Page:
Harry Potter's favorite shop in Diagon Alley is Quality Quidditch Supplies. He visited it often when he stayed for three weeks at the Leaky Cauldron, since that summer the new Firebolt racing broom had been introduced and the shop had one on display (PA4). Quality Quidditch Supplies also once displayed a full set of Chudley Cannons robes in the front window (CS4).
misc. items, mostly anti-Dark
There have always been street peddlers on Diagon Alley, and shoppers have always had reason to be wary of them (such as when "Honest Willy Wagstaff" managed to sell substandard wands and loose-bottomed cauldrons a few years back (DP). However, once Voldemort returned, wizards looking to capitalize on the public fear managed to sell even sketchier items, from Metamorph-medals that simply made the purchaser turn orange or sprout tentacles (HBP5).
Mundungus Fletcher tried to set up a cart in Diagon Alley in 1997, to sell items he'd stolen from number twelve, Grimmauld Place. However, he didn't have much luck in doing so, as one of his first prospective customers was Dolores Umbridge, who got him in trouble for not possessing a license and then stole Slytherin's locket from him as compensation (DH11).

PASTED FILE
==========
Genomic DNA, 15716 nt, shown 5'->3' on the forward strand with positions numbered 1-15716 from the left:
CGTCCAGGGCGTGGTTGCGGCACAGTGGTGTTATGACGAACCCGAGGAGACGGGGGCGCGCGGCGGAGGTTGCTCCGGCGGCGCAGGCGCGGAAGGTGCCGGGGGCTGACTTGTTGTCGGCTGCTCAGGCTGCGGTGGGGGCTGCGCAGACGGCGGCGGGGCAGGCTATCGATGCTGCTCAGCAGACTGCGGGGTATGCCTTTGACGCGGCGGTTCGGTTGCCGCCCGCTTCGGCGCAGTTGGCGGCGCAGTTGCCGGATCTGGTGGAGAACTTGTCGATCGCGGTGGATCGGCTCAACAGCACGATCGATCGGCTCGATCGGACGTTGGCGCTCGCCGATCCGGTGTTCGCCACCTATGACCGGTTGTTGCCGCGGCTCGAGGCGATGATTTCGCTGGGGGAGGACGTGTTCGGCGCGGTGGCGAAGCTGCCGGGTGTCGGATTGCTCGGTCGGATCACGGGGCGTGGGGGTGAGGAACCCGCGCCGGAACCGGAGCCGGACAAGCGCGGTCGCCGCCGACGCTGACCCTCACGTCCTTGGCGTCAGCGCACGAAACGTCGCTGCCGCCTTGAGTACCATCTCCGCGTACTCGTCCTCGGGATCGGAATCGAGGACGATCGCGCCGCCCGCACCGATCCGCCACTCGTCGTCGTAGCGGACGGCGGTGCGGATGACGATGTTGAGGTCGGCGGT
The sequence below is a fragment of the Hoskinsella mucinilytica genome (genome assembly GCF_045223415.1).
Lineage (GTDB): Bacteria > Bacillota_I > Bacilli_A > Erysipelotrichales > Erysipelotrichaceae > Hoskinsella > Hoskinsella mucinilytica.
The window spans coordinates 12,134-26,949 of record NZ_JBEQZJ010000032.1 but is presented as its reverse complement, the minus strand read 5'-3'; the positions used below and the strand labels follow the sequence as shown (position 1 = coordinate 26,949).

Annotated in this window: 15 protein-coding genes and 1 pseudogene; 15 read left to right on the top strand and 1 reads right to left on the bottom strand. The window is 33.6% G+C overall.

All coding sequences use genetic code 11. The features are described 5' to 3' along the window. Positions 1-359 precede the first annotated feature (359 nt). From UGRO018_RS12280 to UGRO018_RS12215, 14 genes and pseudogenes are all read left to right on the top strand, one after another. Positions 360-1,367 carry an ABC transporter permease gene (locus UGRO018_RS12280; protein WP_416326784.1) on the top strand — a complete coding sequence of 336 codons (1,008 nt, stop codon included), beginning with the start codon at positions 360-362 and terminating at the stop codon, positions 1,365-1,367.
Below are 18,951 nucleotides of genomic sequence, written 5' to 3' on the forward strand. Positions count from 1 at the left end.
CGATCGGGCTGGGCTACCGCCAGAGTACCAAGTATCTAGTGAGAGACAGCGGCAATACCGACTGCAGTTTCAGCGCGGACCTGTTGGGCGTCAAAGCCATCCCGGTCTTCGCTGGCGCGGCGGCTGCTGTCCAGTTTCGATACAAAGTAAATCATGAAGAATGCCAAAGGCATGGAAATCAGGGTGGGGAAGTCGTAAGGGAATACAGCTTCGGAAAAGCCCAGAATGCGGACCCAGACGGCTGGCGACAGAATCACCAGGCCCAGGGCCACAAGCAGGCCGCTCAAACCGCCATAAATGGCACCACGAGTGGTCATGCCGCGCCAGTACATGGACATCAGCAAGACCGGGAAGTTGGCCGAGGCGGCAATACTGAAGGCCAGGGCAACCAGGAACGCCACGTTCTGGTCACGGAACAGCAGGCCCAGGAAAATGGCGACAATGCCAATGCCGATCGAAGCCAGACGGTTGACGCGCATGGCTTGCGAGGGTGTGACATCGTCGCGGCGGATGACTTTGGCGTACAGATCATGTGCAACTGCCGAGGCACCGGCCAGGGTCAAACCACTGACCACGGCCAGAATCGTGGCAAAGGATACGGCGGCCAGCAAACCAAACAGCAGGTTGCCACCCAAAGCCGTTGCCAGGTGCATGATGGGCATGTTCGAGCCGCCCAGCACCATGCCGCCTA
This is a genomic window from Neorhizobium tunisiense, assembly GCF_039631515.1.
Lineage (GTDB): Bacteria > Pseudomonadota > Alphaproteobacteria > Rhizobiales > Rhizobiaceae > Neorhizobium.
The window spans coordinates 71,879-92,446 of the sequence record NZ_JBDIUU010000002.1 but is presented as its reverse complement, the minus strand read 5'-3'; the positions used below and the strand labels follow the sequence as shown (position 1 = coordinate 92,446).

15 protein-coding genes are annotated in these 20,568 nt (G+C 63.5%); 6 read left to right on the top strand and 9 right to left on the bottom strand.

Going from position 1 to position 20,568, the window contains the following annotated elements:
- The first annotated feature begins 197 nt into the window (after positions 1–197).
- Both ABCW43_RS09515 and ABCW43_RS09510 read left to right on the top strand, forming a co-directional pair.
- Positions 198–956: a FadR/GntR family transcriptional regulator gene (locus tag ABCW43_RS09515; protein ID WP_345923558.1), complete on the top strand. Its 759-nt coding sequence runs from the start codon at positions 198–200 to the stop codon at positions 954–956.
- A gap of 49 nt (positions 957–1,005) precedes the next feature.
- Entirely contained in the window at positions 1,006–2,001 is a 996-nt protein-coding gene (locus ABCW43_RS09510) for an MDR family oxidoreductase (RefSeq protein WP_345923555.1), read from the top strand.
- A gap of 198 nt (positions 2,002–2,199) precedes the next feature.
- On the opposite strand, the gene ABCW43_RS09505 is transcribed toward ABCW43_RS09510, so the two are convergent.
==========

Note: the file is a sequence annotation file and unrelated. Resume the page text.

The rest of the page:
Located at 59 Diagon Alley, Terrortours advertises that they offer "action holidays for the wizard family with a sense of adventure!" Some of their tours include:
- Transylvanian castles for rent, with the host a guaranteed vampire
- a trip down the "Zombie Trail" where you can come "face to face with the living dead!"
- a cruise through the Bermuda Triangle where you'll see the remains of ships that "didn't spot the monster."
The small print at the bottom of the ad warns that "Terrortours accepts no responsibility for death or injury (DP)."
An upscale clothing shop. Narcissa decided to take her business there after meeting a 'mudblood' in Madam Malkin's (HBP6, Pm ).
Located at number 93, the Weasley twins set up premises in Diagon Alley in 1996 (more...)
Located at 129B Diagon Alley, and the publisher of Quidditch Through the Ages.
Maps of Diagon Alley
While there is no official map of Diagon Alley, the books describe the various shops in relationship to each other. Using this information, I created the following map in 2001 (before OP).
In Pottermore, the Alley is a lot shorter than I drew it, with far fewer shops. However, they only needed to include the shops a user to the site might actually visit. Therefore the canonicity of the order is questionable. Here's how it appeared on Pottermore:
diagonally, adv - going in a diagonal, angled or oblique direction (Jo's editor hadn't realised that this was the name origin for "Diagon Alley" until a lunch on train from King's Cross for the launch of Harry Potter and the Goblet of Fire, 8 July 2000 - as reported by those present)